Five Artist-Mothers Talk About Their Experiences

THE following excerpts are from the book "A Question of Balance: Artists and Writers on Motherhood," by Judith Pierce Rosenberg, (Papier-Mache Press, 276 pp., $14).

Linda Vallejo, sculptor, two children:

"You have to set up a real schedule .... If four hours a week is all you can get, that's your creative time, you stick with that. If you're doing eighteen things in one day, you won't make art."

Alicia Suskin Ostriker, poet, three children:

"I have found that the writing I've done about family, about my children, is often the work that audiences are most engaged with and most responsive to.... These are the themes which speak universally to audiences and to readers."

Elizabeth Murray, painter, three children:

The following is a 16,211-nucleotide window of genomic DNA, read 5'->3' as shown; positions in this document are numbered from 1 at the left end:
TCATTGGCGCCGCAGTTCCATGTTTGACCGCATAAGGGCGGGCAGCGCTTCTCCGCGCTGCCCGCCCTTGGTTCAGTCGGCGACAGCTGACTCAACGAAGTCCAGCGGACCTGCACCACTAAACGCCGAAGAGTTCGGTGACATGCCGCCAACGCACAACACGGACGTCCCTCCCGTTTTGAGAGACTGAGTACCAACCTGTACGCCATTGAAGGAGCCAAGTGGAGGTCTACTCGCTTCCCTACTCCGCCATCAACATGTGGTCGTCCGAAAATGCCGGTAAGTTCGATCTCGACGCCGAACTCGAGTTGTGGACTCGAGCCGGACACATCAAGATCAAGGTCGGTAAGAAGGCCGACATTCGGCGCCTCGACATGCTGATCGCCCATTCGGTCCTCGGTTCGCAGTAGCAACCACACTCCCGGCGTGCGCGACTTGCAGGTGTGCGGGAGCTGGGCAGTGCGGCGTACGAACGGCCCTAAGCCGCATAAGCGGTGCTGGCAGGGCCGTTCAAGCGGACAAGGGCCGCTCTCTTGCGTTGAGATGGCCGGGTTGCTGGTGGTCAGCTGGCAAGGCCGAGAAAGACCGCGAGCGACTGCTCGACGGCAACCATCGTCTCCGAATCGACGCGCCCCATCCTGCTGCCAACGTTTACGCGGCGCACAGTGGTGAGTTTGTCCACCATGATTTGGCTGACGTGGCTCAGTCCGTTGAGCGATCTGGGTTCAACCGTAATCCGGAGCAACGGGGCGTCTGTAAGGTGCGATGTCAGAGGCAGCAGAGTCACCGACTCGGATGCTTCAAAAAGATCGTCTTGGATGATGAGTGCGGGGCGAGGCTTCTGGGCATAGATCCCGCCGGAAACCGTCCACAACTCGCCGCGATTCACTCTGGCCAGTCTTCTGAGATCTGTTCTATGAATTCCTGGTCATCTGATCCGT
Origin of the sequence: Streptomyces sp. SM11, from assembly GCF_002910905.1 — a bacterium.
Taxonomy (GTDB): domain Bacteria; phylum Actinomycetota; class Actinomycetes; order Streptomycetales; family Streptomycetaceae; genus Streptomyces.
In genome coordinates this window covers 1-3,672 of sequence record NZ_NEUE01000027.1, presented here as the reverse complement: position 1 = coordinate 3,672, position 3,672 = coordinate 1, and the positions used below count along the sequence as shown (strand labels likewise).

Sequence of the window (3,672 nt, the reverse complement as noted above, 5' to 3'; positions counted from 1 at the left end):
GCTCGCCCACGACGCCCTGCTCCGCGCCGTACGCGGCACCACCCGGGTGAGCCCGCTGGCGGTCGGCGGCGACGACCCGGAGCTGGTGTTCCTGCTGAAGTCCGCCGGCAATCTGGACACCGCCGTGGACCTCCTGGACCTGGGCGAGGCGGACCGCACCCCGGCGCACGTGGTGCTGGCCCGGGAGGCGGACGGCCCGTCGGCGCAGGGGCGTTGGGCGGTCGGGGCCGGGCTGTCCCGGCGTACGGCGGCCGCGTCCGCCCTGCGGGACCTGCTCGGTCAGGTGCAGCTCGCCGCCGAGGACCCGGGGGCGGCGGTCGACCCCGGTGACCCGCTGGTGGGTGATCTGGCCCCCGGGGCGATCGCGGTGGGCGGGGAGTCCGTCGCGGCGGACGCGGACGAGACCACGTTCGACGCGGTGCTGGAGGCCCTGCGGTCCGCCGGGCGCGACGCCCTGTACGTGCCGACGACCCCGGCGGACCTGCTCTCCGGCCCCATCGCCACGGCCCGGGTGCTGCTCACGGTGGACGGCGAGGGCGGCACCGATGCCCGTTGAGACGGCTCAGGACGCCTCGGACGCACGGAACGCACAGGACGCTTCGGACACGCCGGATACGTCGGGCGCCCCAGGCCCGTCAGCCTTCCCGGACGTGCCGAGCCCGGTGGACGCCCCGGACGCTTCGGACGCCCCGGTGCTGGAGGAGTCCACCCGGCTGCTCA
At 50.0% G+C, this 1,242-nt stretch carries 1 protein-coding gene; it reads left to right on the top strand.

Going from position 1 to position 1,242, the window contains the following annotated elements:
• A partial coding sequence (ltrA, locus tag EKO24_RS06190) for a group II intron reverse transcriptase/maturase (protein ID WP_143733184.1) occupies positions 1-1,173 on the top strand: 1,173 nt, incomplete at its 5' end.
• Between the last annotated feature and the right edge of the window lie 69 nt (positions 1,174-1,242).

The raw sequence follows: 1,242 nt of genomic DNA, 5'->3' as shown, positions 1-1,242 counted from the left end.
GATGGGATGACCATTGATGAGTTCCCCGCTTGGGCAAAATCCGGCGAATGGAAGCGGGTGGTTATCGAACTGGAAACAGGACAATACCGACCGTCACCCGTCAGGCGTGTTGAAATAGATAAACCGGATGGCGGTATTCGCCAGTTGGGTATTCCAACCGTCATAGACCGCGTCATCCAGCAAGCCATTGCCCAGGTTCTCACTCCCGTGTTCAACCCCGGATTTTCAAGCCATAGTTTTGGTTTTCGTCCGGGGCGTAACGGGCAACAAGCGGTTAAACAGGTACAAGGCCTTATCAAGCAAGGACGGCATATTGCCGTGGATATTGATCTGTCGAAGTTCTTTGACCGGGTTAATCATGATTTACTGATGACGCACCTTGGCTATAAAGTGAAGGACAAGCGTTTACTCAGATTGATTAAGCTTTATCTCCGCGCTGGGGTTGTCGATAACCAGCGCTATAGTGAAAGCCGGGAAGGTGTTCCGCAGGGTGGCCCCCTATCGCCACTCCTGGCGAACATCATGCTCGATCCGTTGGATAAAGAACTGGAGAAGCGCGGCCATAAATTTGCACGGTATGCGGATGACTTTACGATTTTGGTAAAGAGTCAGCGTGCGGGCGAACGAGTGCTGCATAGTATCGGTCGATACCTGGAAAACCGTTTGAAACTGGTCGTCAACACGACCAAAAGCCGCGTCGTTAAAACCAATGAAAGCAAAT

"I don't think for a second that having kids has done anything but open and widen the potential for my art. Even though it's taken away time, I don't think it stopped one painting from happening."

Jane Yolen, writer, three children:

"If you have to make a choice, if you say, 'Oh, well, I'm going to put away the writing until my children are grown,' then you don't really want to be a writer. If you want to be a writer, you do your writing.... Whether it's when everyone's asleep at night, getting up really early in the morning, doing it with the baby in a pack on your stomach, in a pack on your back, you do it. And if you don't do it, you probably don't really want to be a writer, you just want to have written and be famous - which is very different."

Rosellen Brown, novelist, two daughters:

"The question is there to be asked among artists, writers: Which lasts longer - the words or the perfect dusting? And I do not opt for the perfect dusting. The house is clean enough, it's neat enough, but I do it around the edges. Nothing else would have got done if I'd done that first, believe me."

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